The township of Gunbalanya in West Arnhem Land will be the latest of a handful of indigenous communities in the Northern Territory to sign a 99-year township lease.

On Monday the community’s elders and traditional owners signed an in-principle agreement with federal Minister for Indigenous Affairs Nigel Scullion, indicating that after more than a dozen meetings in 10 months, the key terms of the proposed lease have been worked out.

The term of the lease, the exact area it will cover and the schedule of payments to the community has been settled, with most – but not all – traditional owners signing their agreement.

“I don’t expect anyone to sign up to anything they don’t understand,” Senator Scullion said of the protracted process.

“If land is the only thing you have in your life, it’s the most important thing you own in an economic and cultural sense, and I can understand why they are very conservative about this approach.”

Traditional owners approached the government after seeing similar leases signed at three communities on Groot Eyelandt and four communities on the Tiwi Islands.

Senator Scullion said the Gunbalanya lease will feature a community development fund, whereby traditional owners have agreed to set aside a “significant portion” of income from the lease, as well as a housing fund.

“But the principal benefit is normalisation,” Senator Scullion said.

“For somebody who would wish to be a hairdresser, you get a space, hang out the shingle, and after a while it becomes quite popular. You have something to sell, if you choose to retire or move to another community.”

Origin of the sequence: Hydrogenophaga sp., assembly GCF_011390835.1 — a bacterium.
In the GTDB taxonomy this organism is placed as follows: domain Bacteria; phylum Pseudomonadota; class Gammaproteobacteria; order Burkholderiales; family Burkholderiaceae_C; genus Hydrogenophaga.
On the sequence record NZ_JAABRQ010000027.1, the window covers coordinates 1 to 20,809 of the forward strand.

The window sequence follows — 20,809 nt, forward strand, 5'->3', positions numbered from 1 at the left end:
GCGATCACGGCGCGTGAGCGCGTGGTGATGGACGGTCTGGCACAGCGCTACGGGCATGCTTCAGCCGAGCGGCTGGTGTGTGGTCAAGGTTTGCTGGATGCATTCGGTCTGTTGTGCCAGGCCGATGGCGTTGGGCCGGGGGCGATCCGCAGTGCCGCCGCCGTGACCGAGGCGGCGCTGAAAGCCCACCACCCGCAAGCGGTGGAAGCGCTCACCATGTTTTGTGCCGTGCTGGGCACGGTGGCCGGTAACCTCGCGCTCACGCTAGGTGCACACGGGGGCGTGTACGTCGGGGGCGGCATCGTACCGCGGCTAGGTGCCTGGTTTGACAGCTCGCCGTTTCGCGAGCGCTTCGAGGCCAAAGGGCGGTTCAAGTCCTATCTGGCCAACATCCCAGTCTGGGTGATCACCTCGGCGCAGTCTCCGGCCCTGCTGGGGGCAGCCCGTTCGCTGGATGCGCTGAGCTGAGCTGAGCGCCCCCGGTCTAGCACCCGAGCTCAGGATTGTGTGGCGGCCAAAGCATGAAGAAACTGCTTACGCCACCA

Some people in the Tiwi Islands have struggled under the weight of mortgages for their previously government-owned homes, ranging in value between $80,000 and $150,000, but Senator Scullion said all Australians dealt with such problems.

“The people had an income, had a job, decided they were going to buy a house and have done so,” he said.
“A couple of them have some difficulties with that, no doubt about it; we’ll find that in the mainstream as well.”

Traditional owner Adrian Gumudrul said he was happy the agreement had been signed.

“This is very important for this mob, for this country,” he said.

“Going to see how youngfellas working for the future, because now we’re losing them; there’s no jobs.

“We want something coming through to keep this country quiet and peaceful.”

Gunbalanya is the first community to move forward with negotiations for a township lease under the auspices of the Northern Land Council, which has previously been critical of the leases and the role of the minister in securing them.

Under the Land Rights Act, the NLC must be satisfied that the terms and conditions of a lease are reasonable, and that the traditional owners as a group have given their informed consent.

By Neda Vanovac